Moms and daughters need to talk about sex

18 July 2014

Do you talk to your daughter about how her body works, her period and the possible consequences of sex? A recent survey shows it’s extremely important that you do.

Do you talk to your daughter about how her body works, her period and the possible consequences of sex? A recent survey shows it’s extremely important that you do.

The Kotex Makeover Project used the Mxit platform to invite teenage girls to ask questions about their periods, sex, pregnancy and sexually transmitted diseases. Sister Burgie Ireland, a nursing sister and midwife registered with the South African Nursing Council, engaged with these girls over several months.

She says her interactions with these young women highlighted the need for more information, communication and support to help girls make informed choices. “The questions were very different to the questions I get at schools or in more public forums where I discuss body and sexuality issues. Girls feel free to ask very personal questions on Mxit because of the anonymity it offers,” she says.

“I strongly urge mothers to talk to their teenage daughters about how their bodies work, their periods and the possible consequences of engaging in sex, such as sexually transmitted infections (STIs), HIV and early pregnancy.”

She adds she’s surprised at how little young women know about their bodies and the menstrual cycle. “Fifty per cent of the queries I receive are about periods – missed, skipped, irregular, long, short, heavy and light periods. One of my major concerns is that mothers are too quick to rush their daughters off to a doctor or the clinic, where they are then put onto the pill to regulate their periods,” she says.

A cycle (from the first day of one period to the first day of the next period) can vary from 21 to 60 days, with the average being 28 days. It’s normal for young girls, particularly in the first two years of having a period, to have irregular cycles. “Many women never have ‘regular’ cycles, and girls need to understand this is normal too,” says Ireland.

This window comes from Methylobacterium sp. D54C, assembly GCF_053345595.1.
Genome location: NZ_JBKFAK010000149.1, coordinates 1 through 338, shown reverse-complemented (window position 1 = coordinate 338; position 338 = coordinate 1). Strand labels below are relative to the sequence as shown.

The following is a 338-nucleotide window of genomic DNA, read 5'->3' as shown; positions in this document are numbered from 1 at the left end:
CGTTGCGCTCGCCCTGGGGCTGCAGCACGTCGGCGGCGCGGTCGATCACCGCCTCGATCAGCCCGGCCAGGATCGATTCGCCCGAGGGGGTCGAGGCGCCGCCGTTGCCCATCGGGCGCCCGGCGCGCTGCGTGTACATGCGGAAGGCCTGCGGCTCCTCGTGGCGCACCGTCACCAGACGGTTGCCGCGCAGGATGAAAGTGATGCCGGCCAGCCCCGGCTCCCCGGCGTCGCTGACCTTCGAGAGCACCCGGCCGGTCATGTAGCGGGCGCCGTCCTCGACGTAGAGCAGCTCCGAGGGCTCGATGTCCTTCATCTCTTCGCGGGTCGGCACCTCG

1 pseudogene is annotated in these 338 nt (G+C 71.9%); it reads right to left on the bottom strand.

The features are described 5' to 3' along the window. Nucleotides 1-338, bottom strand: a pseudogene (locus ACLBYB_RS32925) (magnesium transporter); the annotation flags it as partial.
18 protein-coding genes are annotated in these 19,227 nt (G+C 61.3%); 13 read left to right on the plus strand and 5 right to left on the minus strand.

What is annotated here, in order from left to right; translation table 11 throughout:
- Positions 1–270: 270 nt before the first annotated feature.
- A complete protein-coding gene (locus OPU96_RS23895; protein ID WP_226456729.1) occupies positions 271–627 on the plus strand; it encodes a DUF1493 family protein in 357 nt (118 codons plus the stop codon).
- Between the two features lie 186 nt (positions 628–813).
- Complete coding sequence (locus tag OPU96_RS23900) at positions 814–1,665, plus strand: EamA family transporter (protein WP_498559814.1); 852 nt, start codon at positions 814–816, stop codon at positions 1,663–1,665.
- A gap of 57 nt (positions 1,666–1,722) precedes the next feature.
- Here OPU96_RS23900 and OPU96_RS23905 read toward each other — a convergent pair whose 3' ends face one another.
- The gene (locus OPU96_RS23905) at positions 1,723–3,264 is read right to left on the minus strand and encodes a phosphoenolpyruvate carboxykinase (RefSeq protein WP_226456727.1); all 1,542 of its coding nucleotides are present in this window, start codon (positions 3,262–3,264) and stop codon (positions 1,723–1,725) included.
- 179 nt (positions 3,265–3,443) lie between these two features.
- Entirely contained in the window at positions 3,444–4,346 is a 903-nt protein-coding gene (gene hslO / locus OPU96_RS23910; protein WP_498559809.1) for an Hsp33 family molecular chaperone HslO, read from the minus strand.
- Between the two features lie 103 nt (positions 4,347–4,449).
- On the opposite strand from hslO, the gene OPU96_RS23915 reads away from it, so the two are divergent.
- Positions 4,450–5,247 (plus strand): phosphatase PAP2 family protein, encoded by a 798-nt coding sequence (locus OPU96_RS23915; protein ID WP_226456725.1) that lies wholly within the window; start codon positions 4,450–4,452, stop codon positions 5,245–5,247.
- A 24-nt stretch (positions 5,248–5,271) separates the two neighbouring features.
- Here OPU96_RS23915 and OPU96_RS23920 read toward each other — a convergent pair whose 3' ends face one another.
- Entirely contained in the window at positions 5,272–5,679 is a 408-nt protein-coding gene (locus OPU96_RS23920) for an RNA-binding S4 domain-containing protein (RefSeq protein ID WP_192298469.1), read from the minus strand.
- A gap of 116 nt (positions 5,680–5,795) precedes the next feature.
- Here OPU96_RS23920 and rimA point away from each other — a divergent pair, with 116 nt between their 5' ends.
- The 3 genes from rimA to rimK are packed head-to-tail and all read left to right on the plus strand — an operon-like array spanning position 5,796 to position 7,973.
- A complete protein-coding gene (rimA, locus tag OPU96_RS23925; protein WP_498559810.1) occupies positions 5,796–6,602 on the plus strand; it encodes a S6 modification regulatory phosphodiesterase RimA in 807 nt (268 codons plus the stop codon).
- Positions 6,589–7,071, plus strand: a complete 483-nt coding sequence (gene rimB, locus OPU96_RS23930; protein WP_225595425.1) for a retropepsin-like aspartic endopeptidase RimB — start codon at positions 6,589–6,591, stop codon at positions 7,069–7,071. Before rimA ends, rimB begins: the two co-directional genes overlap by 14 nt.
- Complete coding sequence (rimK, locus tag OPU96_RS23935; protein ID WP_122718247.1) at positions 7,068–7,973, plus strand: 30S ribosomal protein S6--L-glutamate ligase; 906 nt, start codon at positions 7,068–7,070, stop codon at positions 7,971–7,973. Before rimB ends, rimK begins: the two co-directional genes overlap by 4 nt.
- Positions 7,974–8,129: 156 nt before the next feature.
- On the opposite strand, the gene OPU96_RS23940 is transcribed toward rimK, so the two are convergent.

Her approach to teenage sex is one of abstinence. “I encourage young people to focus on their studies and future prospects rather than obsessing about the opposite sex and engaging in high-risk behaviour. In instances where young people are already engaging in sexual activity I talk about the possible repercussions such as STIs, falling pregnant and the responsibility of bringing up a child.”

On Mixit she’s received questions such as “I had sex two weeks ago; do you think I’m pregnant?”. “Questions like these indicate that young people are taking unnecessary risks without knowing all the facts. I’ve also received disconcerting comments that suggest teenagers think they’re immune to HIV, STIs and falling pregnant,” she says.

What saddens her is the prevalence of young girls out there who desperately want to be loved. “This often results in a love/sex exchange between boys and girls, with boys offering love for sex and vice versa. When girls have sex two hormones – dopamine and oxytocin (called the ‘love hormones’) – are released which make girls feel emotionally and physically ‘attached’ to the boys who in turn are not ready for this kind of relationship. This more often than not leads to broken hearts and not the romantic outcome they expected,” she says.

In addition several young girls have said their boyfriends coerce them into sex. “Parents need to tell their children they don’t have to do anything that makes them feel uncomfortable. I think it boils down to communication, creating a loving family environment and encouraging children to follow their dreams,” says Ireland.

She acknowledges many children grow up in dysfunctional family circumstances. “I explain to these young people that they are not responsible for parenting their parents and not to blame for their parents’ choices. I encourage them to find someone they regard as wise and responsible – like a family member, grandparent or teacher – to talk to.”

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